Will Putin Lose Grip On Russia Over Growing Corona Crisis?

Back in March, Russia was proud to announce that it was able to send help and materials to Corona stricken Italy. A show of Russian strength from the Kremlin which is now costing it dearly as the local population understands that the mighty Russian bear is failing it’s fight against the virus. Support for the almighty president Putin has dropped to levels never seen before, which has many European analysts wondering: will Putin lose his iron grip on Russia due to the growing Coronacrisis?

Six people died this week in Moscow and Saint-Petersburg because the ventilators that they were hooked on caught on fire. In on Saint-Petersburg hospital, the nurses were so disgruntled that they told the story to a local reporter: Four out of five patients were intoxicated by the fumes coming out of the machines, the fifth died in the flames.

The United States said on Wednesday that it would no longer use the respirators it recently received from Russia to fight the coronavirus. According to a spokesperson for the US emergency agency FEMA, these devices were of the same type as those that caught fire in Russia, the Aventa-M.

A few hours later, the Russian consumer watchdog also reported that use of the Aventa-M will be suspended until the investigation into the fire is complete.

Regions don’t dare to report true numbers

Meanwhile, with more than 242,000 corona infections and more than 10,000 new cases every day, Russia has risen to second place on the list of the most affected countries. There are no signs that growth is leveling off, and no one believes the low number of reported deaths (2,212) is accurate.

Local governments are keeping figures under control so as not to deviate from other regions, afraid of Moscow’s wrath if they report true figures. In many hospitals, doctors give “pneumonia” or “lung and heart failure” as the cause of death.

How different the situation was a few weeks ago. Russian President Vladimir Putin then said confidently that the situation was under control. In fact, Russia was able to afford to help countries hit badly by the disease, such as Italy, Serbia and even the US.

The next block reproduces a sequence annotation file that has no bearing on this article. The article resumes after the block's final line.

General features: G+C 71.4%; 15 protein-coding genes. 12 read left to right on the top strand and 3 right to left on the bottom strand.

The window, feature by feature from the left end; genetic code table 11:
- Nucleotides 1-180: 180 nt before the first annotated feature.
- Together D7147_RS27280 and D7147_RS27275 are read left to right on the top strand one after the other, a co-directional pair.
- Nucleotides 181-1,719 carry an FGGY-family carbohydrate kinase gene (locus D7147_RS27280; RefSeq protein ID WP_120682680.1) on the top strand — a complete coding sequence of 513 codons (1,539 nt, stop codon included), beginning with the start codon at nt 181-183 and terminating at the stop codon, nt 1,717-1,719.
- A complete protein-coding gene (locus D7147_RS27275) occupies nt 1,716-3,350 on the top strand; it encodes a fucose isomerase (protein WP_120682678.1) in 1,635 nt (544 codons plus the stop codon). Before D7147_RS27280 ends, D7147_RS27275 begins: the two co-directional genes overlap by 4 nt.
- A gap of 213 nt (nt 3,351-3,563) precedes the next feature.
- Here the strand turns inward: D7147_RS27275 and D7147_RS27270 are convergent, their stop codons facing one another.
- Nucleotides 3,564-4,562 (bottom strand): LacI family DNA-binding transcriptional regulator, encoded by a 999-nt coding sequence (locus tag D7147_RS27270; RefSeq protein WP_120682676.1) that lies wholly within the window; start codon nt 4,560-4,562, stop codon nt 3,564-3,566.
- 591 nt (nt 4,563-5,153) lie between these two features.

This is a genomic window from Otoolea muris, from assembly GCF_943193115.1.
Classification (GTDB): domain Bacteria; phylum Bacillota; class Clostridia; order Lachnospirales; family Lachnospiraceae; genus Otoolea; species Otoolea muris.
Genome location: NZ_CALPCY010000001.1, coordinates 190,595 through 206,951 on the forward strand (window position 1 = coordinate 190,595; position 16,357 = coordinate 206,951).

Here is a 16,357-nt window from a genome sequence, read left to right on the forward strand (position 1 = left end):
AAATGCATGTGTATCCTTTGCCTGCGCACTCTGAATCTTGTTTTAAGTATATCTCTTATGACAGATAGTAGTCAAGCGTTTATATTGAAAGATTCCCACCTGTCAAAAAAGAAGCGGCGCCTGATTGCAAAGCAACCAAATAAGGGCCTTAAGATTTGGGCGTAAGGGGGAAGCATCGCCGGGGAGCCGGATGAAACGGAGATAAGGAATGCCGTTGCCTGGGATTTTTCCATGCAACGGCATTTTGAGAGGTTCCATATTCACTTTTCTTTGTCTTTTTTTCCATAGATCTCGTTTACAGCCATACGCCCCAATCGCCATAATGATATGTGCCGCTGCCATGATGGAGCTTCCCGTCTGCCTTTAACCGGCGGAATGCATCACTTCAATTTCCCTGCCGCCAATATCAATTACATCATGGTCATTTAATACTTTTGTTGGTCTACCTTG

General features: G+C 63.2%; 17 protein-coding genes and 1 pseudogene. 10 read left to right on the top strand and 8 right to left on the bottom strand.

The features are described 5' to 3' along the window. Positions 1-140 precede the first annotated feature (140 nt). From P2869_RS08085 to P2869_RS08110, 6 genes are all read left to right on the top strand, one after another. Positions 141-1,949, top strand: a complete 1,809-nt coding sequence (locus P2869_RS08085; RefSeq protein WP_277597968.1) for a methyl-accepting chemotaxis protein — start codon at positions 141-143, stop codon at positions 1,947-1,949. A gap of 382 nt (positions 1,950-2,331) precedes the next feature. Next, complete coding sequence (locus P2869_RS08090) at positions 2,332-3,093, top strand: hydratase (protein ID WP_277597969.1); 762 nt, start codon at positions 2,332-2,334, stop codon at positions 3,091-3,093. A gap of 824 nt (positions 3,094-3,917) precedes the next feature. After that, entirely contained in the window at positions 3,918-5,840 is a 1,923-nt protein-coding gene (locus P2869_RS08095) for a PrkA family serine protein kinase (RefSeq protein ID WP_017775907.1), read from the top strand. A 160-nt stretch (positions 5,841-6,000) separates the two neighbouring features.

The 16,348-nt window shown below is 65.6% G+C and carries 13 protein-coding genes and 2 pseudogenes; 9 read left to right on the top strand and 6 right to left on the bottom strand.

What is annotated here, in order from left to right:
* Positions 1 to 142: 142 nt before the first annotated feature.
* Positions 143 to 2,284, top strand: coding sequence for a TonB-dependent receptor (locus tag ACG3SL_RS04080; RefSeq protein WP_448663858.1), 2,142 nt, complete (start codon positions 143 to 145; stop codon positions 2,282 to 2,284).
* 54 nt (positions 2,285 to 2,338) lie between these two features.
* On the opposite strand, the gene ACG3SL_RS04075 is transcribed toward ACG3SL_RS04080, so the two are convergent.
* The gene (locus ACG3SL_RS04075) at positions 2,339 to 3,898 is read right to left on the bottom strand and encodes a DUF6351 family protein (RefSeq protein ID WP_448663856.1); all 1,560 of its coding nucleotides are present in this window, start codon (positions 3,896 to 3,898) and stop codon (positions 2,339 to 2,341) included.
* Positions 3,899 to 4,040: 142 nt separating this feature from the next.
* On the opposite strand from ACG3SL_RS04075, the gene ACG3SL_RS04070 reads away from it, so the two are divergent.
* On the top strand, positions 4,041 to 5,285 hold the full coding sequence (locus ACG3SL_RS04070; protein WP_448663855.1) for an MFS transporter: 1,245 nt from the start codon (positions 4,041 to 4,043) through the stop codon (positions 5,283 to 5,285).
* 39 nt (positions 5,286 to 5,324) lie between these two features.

An Italian top official already admitted anonymously that 80 percent of Russian aid is useless. Moreover, when the situation in Russia itself got out of hand, the nineteen Russian doctors (all employed by the Ministry of Defense, which also raised suspicion) were promptly recalled home.

Moscow Mayor contradicts Kremlin

Meanwhile, Putin is also faced with the seriousness of the situation, but seems unable to deal with it. He stubbornly refuses to take the lead in the fight against Corona and makes half-hearted statements. These sometimes go directly against the actions of the Moscow mayor Sergej Sobjanin.

The difference in opinion between the two became painfully clear last Monday, when Putin announced that the month of “no work” was over and everyone had to go back to the office. Two days earlier, Sobjanin extended the quarantine until May 31 and tightened the measures in the capital (where more than half of all infected cases in Russia are coming from): as from Tuesday it became mandatory to wear a mask and gloves in shops and public transport.

A Russian dared to write on Twitter: “The President of Russia could now be fined by the mayor of Moscow for going to work.”

The chaos is also reflected in Putin’s popularity. In the polls, only 59 percent say they support the president. A record low for the eternal Russian despot.

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